Often the comfort foods we gravitate towards when we're feeling low are attached to happier memories, and eating them is a way of trying to recapture the feelings we remember from those times. Remember those choc ices and coke floats at my grandparents'? As well as enjoying the novelty (and crazy sugar rushes!), I also associated them with my grandparents' love and affection.

Memory and emotions

My best food memories are definitely tied up with happy moments - but the food merely enhanced these, it wasn't the central component. For example, the meal we shared with the guests at our wedding, a fresh coconut I drank the water from then scooped out with a spoon on the beach in Mexico, fish I cooked on an open fire on the beach with my oldest school friends, the first time I tasted a fig straight from the tree. The memories go on and on…  When we think about it in these terms, food is both functional and emotional: without the context of their surroundings and the people I was with, these food memories don't have the same emotional power. The foods themselves can be reduced to something more objective and functional.

Adjusting our perceptions of food in terms of the emotions we attach to them also has the ability to alter our preferences - a smoothie with fruit, natural yoghurt, nuts and seeds that fills you up and gives you energy when you're tired and hungry actually becomes more appealing than an ice cream that leaves you feeling lethargic after its initial sugar rush. The feeling you get from doing something to look after yourself can be a surprisingly powerful emotional driver. And that thing you do to look after yourself doesn't need to be eating either, it could be taking a bath, going for a walk or calling a friend.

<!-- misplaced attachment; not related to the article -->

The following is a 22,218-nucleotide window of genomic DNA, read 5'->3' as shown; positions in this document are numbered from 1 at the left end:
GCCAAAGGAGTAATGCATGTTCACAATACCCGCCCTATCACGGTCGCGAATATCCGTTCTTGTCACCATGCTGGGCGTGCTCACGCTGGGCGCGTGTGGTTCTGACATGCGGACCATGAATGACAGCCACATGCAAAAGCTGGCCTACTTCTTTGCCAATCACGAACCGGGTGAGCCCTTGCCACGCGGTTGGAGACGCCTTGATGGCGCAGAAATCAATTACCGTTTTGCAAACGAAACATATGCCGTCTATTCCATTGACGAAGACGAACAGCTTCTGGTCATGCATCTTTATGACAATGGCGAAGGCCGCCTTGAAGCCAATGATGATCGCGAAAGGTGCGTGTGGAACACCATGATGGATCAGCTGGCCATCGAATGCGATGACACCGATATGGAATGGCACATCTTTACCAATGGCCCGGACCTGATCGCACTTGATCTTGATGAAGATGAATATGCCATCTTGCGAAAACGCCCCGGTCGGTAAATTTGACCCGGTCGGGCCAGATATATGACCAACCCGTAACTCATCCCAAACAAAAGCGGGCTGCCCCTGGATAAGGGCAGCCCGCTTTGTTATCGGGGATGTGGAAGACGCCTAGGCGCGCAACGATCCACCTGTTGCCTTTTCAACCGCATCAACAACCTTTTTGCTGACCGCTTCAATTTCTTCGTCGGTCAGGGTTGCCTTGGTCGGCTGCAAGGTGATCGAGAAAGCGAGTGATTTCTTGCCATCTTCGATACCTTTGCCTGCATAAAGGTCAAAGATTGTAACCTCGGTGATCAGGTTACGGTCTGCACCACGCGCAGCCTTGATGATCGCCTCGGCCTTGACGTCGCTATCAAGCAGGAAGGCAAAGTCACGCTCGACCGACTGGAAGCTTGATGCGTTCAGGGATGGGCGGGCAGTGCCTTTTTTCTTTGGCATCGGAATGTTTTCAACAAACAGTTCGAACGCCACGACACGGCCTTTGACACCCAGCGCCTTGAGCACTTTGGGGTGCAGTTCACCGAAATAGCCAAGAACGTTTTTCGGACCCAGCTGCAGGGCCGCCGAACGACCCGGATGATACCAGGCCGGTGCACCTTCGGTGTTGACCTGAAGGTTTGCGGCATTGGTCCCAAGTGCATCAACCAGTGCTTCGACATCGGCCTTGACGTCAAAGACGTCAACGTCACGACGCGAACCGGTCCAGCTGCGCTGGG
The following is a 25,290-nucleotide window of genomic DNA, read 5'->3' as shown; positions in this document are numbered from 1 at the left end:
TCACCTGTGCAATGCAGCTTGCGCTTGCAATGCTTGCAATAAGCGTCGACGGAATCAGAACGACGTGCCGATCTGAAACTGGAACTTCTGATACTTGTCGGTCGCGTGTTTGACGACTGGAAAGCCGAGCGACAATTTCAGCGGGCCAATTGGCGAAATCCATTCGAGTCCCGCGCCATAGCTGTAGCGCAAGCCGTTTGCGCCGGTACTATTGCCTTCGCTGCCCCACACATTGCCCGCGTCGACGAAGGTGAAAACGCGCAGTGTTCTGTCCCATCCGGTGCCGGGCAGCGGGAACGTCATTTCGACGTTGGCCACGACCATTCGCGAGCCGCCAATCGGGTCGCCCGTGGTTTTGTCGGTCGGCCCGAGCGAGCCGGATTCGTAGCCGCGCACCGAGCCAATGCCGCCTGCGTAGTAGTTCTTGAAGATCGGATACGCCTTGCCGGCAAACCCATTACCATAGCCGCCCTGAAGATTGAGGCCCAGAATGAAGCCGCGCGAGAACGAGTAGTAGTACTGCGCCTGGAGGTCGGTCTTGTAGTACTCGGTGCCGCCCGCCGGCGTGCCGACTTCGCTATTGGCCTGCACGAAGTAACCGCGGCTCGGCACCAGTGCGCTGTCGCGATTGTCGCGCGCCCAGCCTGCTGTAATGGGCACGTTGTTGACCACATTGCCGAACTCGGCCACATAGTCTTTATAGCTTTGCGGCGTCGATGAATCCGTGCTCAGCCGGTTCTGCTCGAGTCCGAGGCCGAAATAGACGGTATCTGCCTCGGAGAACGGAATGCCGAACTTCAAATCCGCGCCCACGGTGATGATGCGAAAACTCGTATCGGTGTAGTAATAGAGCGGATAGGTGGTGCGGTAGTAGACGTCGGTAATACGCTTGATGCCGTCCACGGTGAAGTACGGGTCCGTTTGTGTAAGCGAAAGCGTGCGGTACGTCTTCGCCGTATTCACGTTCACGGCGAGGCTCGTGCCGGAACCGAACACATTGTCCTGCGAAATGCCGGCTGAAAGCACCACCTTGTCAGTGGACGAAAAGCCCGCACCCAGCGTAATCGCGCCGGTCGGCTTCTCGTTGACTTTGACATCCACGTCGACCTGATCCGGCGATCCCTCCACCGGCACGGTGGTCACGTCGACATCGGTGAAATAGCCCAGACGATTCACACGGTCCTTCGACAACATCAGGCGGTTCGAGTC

Step back and think

Just to be clear, I'm not saying that the odd ice cream isn't something to be savoured and enjoyed - it's just about re-training those more frequent cravings that we often associate with needing to reward ourselves after a hard day, or that keep us going if we're knackered. So next time you reach for the chocolate or crisps on auto-pilot after a rubbish day, or bolt your broccoli down so you can justify having pudding, try stepping back to think about what it is you really need. I believe that's the first step to a healthier relationship with food.

 
Jodie AbrahamsComment